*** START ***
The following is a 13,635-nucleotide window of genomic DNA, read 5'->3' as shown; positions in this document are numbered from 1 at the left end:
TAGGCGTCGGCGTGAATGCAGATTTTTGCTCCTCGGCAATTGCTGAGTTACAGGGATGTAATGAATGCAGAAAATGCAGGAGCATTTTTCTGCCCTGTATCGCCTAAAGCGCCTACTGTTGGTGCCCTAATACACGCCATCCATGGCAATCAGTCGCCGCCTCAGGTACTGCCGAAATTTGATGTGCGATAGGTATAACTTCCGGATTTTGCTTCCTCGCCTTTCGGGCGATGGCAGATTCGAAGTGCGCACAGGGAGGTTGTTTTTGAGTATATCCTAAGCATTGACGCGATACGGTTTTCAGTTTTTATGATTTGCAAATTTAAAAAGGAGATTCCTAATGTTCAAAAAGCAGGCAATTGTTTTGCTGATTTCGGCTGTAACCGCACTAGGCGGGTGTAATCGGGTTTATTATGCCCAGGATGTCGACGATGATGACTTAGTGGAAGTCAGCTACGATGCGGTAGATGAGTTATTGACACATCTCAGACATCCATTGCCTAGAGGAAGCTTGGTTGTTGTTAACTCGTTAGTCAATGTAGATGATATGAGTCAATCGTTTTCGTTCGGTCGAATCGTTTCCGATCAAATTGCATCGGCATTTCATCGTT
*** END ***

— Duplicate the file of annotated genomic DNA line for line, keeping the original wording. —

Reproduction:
The following is a 13,635-nucleotide window of genomic DNA, read 5'->3' as shown; positions in this document are numbered from 1 at the left end:
TAGGCGTCGGCGTGAATGCAGATTTTTGCTCCTCGGCAATTGCTGAGTTACAGGGATGTAATGAATGCAGAAAATGCAGGAGCATTTTTCTGCCCTGTATCGCCTAAAGCGCCTACTGTTGGTGCCCTAATACACGCCATCCATGGCAATCAGTCGCCGCCTCAGGTACTGCCGAAATTTGATGTGCGATAGGTATAACTTCCGGATTTTGCTTCCTCGCCTTTCGGGCGATGGCAGATTCGAAGTGCGCACAGGGAGGTTGTTTTTGAGTATATCCTAAGCATTGACGCGATACGGTTTTCAGTTTTTATGATTTGCAAATTTAAAAAGGAGATTCCTAATGTTCAAAAAGCAGGCAATTGTTTTGCTGATTTCGGCTGTAACCGCACTAGGCGGGTGTAATCGGGTTTATTATGCCCAGGATGTCGACGATGATGACTTAGTGGAAGTCAGCTACGATGCGGTAGATGAGTTATTGACACATCTCAGACATCCATTGCCTAGAGGAAGCTTGGTTGTTGTTAACTCGTTAGTCAATGTAGATGATATGAGTCAATCGTTTTCGTTCGGTCGAATCGTTTCCGATCAAATTGCATCGGCATTTCATCGTT